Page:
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Hoffmann, R. A wiki for the life sciences where authorship matters. Nature Genetics (2008)

Bauhinia purpurea lectin ( BPA) binding spectra in hyperplastic human tonsil and in peripheral blood: immunohistochemical, immunoelectron microscopic, and flow cytometric analyses.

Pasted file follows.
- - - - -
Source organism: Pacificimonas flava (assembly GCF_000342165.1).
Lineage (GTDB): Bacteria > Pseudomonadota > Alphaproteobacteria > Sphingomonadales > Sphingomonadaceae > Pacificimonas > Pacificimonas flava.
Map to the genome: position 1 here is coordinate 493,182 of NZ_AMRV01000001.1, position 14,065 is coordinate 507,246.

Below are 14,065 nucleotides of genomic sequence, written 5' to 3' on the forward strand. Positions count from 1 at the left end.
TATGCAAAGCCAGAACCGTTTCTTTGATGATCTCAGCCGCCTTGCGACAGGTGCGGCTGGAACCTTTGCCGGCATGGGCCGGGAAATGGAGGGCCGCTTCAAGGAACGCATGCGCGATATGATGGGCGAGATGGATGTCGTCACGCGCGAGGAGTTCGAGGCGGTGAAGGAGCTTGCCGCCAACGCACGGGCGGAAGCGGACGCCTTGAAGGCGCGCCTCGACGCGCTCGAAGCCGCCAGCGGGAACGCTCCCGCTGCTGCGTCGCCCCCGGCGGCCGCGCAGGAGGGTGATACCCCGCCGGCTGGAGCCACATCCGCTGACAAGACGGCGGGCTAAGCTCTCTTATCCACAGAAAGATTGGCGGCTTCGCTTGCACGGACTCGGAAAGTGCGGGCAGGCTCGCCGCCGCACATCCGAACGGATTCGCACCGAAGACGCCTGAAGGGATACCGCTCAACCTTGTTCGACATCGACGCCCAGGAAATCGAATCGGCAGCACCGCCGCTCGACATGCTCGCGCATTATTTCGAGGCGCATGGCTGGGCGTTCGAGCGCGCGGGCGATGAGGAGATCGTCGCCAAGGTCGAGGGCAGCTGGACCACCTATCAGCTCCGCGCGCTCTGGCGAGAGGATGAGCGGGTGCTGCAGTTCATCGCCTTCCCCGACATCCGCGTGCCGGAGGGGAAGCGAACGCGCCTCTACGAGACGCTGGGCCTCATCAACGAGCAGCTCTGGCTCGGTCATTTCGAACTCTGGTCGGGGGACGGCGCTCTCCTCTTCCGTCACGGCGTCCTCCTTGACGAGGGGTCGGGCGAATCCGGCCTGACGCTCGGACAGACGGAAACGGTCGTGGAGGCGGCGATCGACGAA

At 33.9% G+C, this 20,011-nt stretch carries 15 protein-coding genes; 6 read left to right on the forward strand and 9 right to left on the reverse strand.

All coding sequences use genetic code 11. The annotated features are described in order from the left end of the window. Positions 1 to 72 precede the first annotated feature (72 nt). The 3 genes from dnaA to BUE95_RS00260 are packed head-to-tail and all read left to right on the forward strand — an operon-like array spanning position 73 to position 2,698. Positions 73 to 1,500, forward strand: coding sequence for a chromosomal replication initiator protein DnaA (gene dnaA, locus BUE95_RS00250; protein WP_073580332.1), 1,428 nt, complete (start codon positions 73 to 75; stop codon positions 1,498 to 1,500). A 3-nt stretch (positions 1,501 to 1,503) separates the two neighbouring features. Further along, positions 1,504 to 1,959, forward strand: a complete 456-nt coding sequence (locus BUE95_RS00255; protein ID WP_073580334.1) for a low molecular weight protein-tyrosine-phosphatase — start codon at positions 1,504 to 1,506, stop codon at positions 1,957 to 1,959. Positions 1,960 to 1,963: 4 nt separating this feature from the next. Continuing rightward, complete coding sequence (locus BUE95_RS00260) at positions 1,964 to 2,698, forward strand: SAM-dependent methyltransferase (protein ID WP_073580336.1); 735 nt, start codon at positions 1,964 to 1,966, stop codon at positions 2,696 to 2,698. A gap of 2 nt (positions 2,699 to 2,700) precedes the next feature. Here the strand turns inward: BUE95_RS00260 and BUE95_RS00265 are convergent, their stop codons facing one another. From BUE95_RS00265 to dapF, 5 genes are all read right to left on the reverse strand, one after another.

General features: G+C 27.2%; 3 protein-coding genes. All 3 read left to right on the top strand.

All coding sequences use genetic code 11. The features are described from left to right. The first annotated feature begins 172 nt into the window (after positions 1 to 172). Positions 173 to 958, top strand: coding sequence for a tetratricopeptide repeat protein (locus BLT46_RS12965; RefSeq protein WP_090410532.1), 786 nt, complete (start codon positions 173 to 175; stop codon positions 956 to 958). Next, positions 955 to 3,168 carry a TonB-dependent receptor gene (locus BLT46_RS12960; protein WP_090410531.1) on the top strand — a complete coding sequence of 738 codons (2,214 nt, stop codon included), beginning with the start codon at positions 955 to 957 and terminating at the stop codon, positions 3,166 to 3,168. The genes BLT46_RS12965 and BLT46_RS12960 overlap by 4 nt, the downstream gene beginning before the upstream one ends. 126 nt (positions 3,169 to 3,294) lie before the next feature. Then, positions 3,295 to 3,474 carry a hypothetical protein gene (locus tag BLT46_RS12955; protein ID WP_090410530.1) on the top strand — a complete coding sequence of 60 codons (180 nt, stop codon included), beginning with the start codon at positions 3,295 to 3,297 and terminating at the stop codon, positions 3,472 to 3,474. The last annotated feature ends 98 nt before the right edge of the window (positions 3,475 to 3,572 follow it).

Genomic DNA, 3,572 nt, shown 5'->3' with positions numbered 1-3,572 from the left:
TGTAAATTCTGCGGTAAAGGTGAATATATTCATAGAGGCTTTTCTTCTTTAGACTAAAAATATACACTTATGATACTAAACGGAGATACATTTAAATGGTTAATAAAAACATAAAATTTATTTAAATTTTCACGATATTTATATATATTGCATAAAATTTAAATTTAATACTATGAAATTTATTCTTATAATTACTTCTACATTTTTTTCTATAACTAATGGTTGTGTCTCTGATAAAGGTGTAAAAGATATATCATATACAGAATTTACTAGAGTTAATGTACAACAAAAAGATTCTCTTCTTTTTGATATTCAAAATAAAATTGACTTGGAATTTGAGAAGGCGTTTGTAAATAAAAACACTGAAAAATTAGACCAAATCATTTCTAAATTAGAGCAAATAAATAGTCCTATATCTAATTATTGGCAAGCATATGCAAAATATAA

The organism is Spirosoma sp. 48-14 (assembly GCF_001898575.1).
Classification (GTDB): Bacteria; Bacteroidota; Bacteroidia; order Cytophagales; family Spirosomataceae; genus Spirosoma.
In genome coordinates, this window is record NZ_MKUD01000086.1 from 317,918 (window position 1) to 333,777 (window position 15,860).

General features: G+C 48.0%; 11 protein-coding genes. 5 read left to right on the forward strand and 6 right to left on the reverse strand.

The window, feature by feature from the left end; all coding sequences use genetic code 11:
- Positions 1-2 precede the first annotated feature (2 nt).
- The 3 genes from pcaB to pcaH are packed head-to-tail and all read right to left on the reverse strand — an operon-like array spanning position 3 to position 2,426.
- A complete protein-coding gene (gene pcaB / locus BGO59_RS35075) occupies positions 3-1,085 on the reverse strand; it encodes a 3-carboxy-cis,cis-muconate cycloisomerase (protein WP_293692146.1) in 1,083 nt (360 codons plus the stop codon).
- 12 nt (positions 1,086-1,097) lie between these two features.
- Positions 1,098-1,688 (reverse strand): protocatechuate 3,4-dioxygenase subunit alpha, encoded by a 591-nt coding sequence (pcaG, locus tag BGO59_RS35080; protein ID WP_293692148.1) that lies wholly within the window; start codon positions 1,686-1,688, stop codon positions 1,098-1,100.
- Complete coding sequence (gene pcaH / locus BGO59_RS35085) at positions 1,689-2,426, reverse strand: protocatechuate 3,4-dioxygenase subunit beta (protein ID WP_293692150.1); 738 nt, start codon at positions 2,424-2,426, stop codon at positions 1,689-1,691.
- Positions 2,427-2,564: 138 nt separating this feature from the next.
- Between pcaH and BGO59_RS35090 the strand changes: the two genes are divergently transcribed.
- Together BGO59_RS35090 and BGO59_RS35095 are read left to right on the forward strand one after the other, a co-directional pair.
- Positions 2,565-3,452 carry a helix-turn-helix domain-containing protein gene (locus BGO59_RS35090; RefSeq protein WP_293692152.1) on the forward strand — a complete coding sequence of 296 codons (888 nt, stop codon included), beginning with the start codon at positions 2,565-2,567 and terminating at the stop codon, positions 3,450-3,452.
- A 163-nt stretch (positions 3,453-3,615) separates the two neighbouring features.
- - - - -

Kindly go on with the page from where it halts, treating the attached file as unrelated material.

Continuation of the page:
We studied the binding of Bauhinia purpurea lectin ( BPA) to human tonsils and peripheral blood mononuclear cells by immunohistochemical, immunoelectron microscopic, and flow cytometric techniques. The effect of several fixatives (acetone, ethanol, buffered and non-buffered formalin, B5, Bodian 11, Bouin's, Carnoy's, Zenker's, and glutaraldehyde) was also examined. BPA was reactive with germinal center lymphocytes, macrophages/histiocytes, follicular dendritic cells, squamous epithelial cells, and a subset of endothelial cells. Mantle zone and paracortical lymphocytes were non-reactive with BPA. The profile of the specific binding characteristic of BPA lectin was found to be influenced by the fixatives. Most significantly, formalin fixation greatly reduced overall binding intensity, particularly making germinal center lymphocytes totally non-reactive. The reaction intensity was most prominent in frozen sections or those fixed in Carnoy's or ethanol solution. The combination of heavy metal salt-containing fixatives with acetic acid usually did not enhance BPA binding. Glutaraldehyde solution used for immunoelectron microscopic study also preserved BPA receptors fairly well, and BPA was confined to the membrane in lymphocytes and to both the membrane and cytoplasm in macrophages/histiocytes and follicular dendritic cells. Neuraminidase treatment of tissues resulted in binding of BPA to lymphocytes that were non-reactive before treatment. Double-staining studies on cell suspensions from tonsils with FITC-BPA and PE-conjugated anti-CD3 or SIg reagents revealed that 28.4% of CD3+ cells and 61.3% or SIg+ cells were BPA reactive. In PBL, 65.6% and 81.4% of CD3+ and SIg+ cells, respectively, were BPA reactive. Neuraminidase treatment also increased the percentage of BPA-reactive lymphocytes. In conclusion, BPA is a marker for macrophages/histiocytes and germinal center lymphocytes, provided that the tissues are unfixed or fixed with suitable fixatives such as ethanol or Carnoy's solution.[1]


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